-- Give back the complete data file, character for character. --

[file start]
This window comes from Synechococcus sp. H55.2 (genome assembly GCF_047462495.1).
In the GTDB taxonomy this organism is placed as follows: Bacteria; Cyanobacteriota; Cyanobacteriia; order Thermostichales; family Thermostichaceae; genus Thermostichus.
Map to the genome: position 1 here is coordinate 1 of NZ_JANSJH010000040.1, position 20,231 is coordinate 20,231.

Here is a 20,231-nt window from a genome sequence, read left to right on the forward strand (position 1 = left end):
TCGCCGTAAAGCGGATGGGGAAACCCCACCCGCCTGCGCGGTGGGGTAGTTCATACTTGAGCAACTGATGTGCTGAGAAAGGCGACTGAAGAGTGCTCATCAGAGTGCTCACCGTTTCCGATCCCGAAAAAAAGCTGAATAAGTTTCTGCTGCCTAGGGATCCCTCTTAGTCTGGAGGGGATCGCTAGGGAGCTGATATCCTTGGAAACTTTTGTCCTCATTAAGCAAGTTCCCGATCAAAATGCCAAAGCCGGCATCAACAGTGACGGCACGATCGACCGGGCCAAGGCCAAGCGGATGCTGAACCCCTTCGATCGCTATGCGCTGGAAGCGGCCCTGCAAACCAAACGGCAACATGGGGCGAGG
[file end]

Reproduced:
This window comes from Synechococcus sp. H55.2 (genome assembly GCF_047462495.1).
In the GTDB taxonomy this organism is placed as follows: Bacteria; Cyanobacteriota; Cyanobacteriia; order Thermostichales; family Thermostichaceae; genus Thermostichus.
Map to the genome: position 1 here is coordinate 1 of NZ_JANSJH010000040.1, position 20,231 is coordinate 20,231.

Here is a 20,231-nt window from a genome sequence, read left to right on the forward strand (position 1 = left end):
TCGCCGTAAAGCGGATGGGGAAACCCCACCCGCCTGCGCGGTGGGGTAGTTCATACTTGAGCAACTGATGTGCTGAGAAAGGCGACTGAAGAGTGCTCATCAGAGTGCTCACCGTTTCCGATCCCGAAAAAAAGCTGAATAAGTTTCTGCTGCCTAGGGATCCCTCTTAGTCTGGAGGGGATCGCTAGGGAGCTGATATCCTTGGAAACTTTTGTCCTCATTAAGCAAGTTCCCGATCAAAATGCCAAAGCCGGCATCAACAGTGACGGCACGATCGACCGGGCCAAGGCCAAGCGGATGCTGAACCCCTTCGATCGCTATGCGCTGGAAGCGGCCCTGCAAACCAAACGGCAACATGGGGCGAGG